Whether your palate is in for a treat, however, is rather more up for debate, considering the subtle flavors of edible flowers are almost certain to be obliterated by whatever they're accompanying. This is less the case in Asian cuisine, which uses flowers a bit more deftly, but far too often they'll act as nothing more than a bitterly disappointing trimming to a far more interesting dish. And don't get us started on the texture.

Fairy bread

Fairy bread isn't too dissimilar to donut burgers, in the sense that it probably sounded like a great idea right up until anybody actually thought it through. It's buttered bread with sprinkles (no, really, that's it), and it was invented by the Australians for no real discernible reason.

Thing is, it looks great — that's inevitable, considering sprinkles can make anything look good — but just take a moment to actually imagine what it'd be like to bite down into one, maybe expecting some sort of cake-like substitute, just to be met with nothing more than slightly sugary bread and butter with a weird crunch to it. It's apparently mostly eaten by children at parties. Those poor, poor children. Whatever happened to birthday cake?

Licorice candies

Never trust a 'confection' that's used to treat eczema. Black licorice is an old-fashioned sweet delicacy that, let's face it, isn't exactly pretty in its original form. Where things get more deceptive, however, is with licorice candies, the most egregious example being Allsorts, a famously colorful British confection that looks delicious to anyone who doesn't know better. Licorice, however, which the candies contain, is widely despised, and there are a few theories abound as to why — even including the proposed existence of a gene that stops us (or keeps us) enjoying it.

Props to you if you do like Allsorts, of course, but remember to take it slow — black licorice can cause arrhythmia, high blood pressure and heart failure, making it one of the few candies that you can potentially overdose on. We'd like to tell you to be careful, but you don't really like the stuff anyway, do you?

Fondant

Fondant, on the surface, looks positively irresistible. Even in its basic, white form, a casual glance might have you thinking the stuff really is the perfectly sweet and tasty dessert dressing we all hoped it would be — and that's nothing to say for the more elaborate and colorful ways it's used by chefs around the world. That's before you taste it, though. Fondant itself is sugary, dull and sweet to the point of absurdity.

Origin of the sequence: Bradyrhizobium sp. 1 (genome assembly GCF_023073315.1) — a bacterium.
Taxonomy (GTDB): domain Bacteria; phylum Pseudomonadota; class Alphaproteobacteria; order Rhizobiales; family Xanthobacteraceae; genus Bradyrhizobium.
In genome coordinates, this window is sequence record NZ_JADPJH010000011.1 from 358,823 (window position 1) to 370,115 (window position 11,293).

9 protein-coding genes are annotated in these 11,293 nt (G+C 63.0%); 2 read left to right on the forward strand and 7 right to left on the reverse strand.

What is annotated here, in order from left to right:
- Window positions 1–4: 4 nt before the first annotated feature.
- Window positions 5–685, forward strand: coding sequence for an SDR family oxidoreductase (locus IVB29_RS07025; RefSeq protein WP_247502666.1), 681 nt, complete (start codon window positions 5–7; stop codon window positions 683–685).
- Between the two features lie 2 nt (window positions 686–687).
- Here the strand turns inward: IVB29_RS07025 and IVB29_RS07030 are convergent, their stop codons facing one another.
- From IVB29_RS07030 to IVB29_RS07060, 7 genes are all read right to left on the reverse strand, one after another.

It says a lot that Duff Goldman, host of Food Network's Ace of Cakes, has himself admitted to not only despising the taste of fondant, but also insists that you're not supposed to eat it at all, likening it to a banana peel which should be removed before consumption. Great if you're trying to prettify a cake; not so good if you're wanting to eat it.

Green papaya

Papayas are one of the healthier fruits out there, being packed with nutrients and vitamins, and a well-chosen papaya can, if prepared correctly, be perfectly amenable to the palate. Green papaya, however, is a different story. It's an unripe papaya, commonly used in Asian cuisine, and actually looks more appetizing than the ripened version of the fruit. Certainly, it doesn't look much different than most vegetables.

Green papaya, however, has been described as "foamy, mild and tasteless" and "sour". You'll just about get away with using it if you're including it in another dish, where seasonings, juices or other flavors can override the taste of the papaya itself, but we really wouldn't recommend eating one as is — no matter how satisfying it may look.

Asparagus water

In 2015, Whole Foods began selling asparagus water at one of its California branches. Asparagus water was literally nothing more than bottles of water with sticks of asparagus inside them. Each bottle cost $6. The product was swiftly removed from sale, with Whole Foods claiming it was never intended to be sold like that, though considering it was only pulled after considerable public ridicule, we can't help but wonder if that's really the case.

Still, it doesn't actually look too bad once you move past the ridiculous price tag — something about the marriage between green vegetables and clear, bottled water actually seems quite appealing — enough, in fact, that people started making it themselves. Sadly, however, asparagus water apparently tastes "green, grassy and a little like dirt". Not exactly the healthy, refreshing drinking experience you were hoping for.